More to come | Editorial

The failure of a key pipe at Mary Wayte Pool on the eve of a 17-team high school district swim meet is just one more incident in a series of wake-up calls regarding the sorry state of the Island’s only public pool. The broken pipe shut down the pool for two days. School district maintenance people scrambled to fix the pipe in time for the meet.

Superintendent Gary Plano told the Reporter later that this sort of event was inevitable.

“This is what we have been warning people about,” he said of the shutdown. “We came within a hairsbreadth of a real catastrophe.”

And when that catastrophe arrives, just who will step up? Within the already intertwined spheres of the city and the school district, the pool lies in a no-man’s land. No one really owns the pool and no one wants to own the pool. Who can blame them? The pool is a liability and a financial sinkhole.

The city and the school district share some sort of responsibility for it. The city grants money each year; the school district keeps it stitched together.

The survey done by the school district regarding the recent bond initiative to rebuild schools asked voters if they would support a bond that would include money needed to fix the pool and upgrade the stadium at the same time. Those surveyed said no. Can the school district risk another bond failure? Probably not. They are in the business of education. Their focus is elsewhere. City officials are also not convinced that there are enough Islanders who care enough about the pool to carry it through a successful vote.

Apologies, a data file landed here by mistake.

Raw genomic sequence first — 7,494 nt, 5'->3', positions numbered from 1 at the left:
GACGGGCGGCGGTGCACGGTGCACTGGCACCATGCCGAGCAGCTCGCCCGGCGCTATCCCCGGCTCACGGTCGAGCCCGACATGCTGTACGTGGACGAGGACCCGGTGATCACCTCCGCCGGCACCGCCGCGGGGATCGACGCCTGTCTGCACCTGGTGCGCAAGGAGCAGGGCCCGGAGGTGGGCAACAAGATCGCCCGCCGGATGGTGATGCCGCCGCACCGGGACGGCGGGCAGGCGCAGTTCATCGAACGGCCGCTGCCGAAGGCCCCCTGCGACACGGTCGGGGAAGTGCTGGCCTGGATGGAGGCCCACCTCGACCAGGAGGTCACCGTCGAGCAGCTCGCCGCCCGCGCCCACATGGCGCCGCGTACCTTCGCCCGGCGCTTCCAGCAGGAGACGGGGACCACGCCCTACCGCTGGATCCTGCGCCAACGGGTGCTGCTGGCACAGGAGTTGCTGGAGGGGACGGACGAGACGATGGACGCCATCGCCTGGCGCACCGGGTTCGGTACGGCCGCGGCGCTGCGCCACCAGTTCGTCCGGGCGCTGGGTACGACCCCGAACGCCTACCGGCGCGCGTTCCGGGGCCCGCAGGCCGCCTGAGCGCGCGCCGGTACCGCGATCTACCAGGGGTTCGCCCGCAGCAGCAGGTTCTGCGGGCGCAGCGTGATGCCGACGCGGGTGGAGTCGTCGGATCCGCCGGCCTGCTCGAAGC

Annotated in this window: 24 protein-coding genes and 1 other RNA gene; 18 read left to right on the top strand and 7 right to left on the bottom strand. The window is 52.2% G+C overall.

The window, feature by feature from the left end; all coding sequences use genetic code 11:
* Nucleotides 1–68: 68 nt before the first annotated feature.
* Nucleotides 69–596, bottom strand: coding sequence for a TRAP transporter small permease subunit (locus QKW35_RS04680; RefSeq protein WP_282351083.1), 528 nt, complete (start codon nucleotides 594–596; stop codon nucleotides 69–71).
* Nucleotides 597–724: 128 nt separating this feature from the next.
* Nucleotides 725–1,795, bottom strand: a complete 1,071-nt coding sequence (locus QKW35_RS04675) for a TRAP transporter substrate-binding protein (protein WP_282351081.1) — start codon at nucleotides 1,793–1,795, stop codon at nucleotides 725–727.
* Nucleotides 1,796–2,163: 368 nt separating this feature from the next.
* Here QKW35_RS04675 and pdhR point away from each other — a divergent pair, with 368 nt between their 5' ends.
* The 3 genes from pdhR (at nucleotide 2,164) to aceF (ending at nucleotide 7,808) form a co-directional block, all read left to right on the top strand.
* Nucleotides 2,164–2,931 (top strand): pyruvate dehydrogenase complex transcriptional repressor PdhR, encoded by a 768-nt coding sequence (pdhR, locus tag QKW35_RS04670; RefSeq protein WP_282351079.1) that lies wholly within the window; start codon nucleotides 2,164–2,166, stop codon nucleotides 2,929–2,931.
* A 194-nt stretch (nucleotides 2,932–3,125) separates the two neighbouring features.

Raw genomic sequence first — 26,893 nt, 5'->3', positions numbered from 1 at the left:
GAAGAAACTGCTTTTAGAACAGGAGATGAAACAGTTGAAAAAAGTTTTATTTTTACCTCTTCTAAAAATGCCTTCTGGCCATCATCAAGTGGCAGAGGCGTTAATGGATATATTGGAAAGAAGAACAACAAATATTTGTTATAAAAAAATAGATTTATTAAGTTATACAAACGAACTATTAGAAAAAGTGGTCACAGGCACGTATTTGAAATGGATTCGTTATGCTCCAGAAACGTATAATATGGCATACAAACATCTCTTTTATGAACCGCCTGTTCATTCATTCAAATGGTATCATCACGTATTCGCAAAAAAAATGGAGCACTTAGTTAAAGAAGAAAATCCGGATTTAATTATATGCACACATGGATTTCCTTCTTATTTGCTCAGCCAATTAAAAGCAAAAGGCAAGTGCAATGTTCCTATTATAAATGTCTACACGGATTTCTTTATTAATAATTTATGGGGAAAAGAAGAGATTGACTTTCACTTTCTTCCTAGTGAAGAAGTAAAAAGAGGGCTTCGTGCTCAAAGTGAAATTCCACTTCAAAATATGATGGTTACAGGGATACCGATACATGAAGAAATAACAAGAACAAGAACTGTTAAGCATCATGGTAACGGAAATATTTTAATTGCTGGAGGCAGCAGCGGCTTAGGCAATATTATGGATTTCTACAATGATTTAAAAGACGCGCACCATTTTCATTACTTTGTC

Not helping is the location of the pool in the block around the high school that is already oversubscribed.

So what we are facing is an Island surrounded by water, but without a public facility to teach people how to swim? A pool for our student athletes to train in, for our seniors who need therapy? For Islanders who keep in shape? The city looked into sharing with the private pools, but nothing has come of it.

So what is likely is that we will soon have another abandoned public building — an eyesore, just like the East Seattle School.


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